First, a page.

Apocalyptic visions of the future usually brim with dramatic conflict amidst large-scale destruction in society. Jenni Fagan takes a much more soft-treading and realistic approach to representing probable outcomes of climate change in her novel “The Sunlight Pilgrims” where a group of characters hole up in a Scottish caravan park for the onslaught of a cataclysmically cold winter in the year 2020. Rather than any explosive end to civilization, it seems much more likely that in the future life will still continue much as it does now until the effects of rising global sea levels make an unavoidable difference to our daily lives. Here it’s represented by a slow-moving iceberg making its way to the British Isles. Meanwhile many huddle within the commercial comfort of IKEA hoping that it’s not really happening. Amidst this coming crises, a fascinatingly unique group of characters at the margins of society deal with their own personal struggles while preparing for the coming of another Ice Age.
Central to the story is the beautifully realized character of Stella, an eleven year old who was biologically born a boy named Cael. Stella has been ostracized from the social groups she so recently enjoyed easy companionship with. She finds it particularly painful that a silence now exists between her and an attractive boy named Lewis who once kissed her. He bows to the peer pressure from his friends who mock and attack Stella for being transgendered while secretly still harbouring feelings for her. Stella also faces institutional challenges from a doctor who refuses to prescribe much-needed medication to block the hormones which are causing her to grow into a male with emerging facial hair and a deepening voice. Nor will he speed up a referral to a specialist who would hopefully be more sympathetic to her condition. This causes her internal anguish being trapped in the wrong body where “she feels like sprinting away from herself.”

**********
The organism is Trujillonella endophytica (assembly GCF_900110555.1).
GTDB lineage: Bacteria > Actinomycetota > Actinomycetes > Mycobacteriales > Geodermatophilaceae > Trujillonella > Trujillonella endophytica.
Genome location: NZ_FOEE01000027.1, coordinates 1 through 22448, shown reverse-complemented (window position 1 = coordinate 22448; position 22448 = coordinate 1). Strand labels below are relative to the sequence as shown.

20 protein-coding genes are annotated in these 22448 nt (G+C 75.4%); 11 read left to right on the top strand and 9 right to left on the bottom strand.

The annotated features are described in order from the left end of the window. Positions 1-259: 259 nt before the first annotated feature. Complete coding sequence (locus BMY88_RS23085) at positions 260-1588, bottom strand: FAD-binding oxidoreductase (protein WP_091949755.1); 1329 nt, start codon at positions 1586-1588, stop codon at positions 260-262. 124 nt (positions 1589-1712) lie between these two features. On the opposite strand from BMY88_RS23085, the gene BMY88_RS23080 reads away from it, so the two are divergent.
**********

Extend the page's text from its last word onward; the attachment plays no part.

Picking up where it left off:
Luckily Stella’s mother Constance rallies to her daughter’s support and fights for the justice that the vulnerable child isn’t able to insist upon herself. It’s touching how she exhibits total love for her daughter while struggling with private feelings of mourning for the son she has lost. It is also lucky that she’s strikingly capable in matters of survival ensuring that her family and those close to them are well prepared from the impending potentially lethal freeze. She’s someone that has been relegated to the margins of the community due to her unashamedly non-monogamous love affairs – for many years she maintained a simultaneous relationship with two men.
The mother and daughter meet a new neighbour in the park named Dylan who recently moved from London after the death of his beloved mother and grandmother. They left him a trailer in this remote village of Clachan Fells which he’s had to retreat to after the closure of the family-owned London arts cinema where he was raised. Dylan muses frequently upon his bohemian upbringing and the strong, compelling women who raised him. His grandmother Gunn MacRae won the cinema in a poker game when she was younger and maintained a bracingly liberal attitude towards sex stating in one dream-sequence: “always have a lover on the side or you might as well be dead.” Poring over things left by Gunn and his mother Vivienne, Dylan gradually discovers that his familial links to this little community are more complex than he first realized.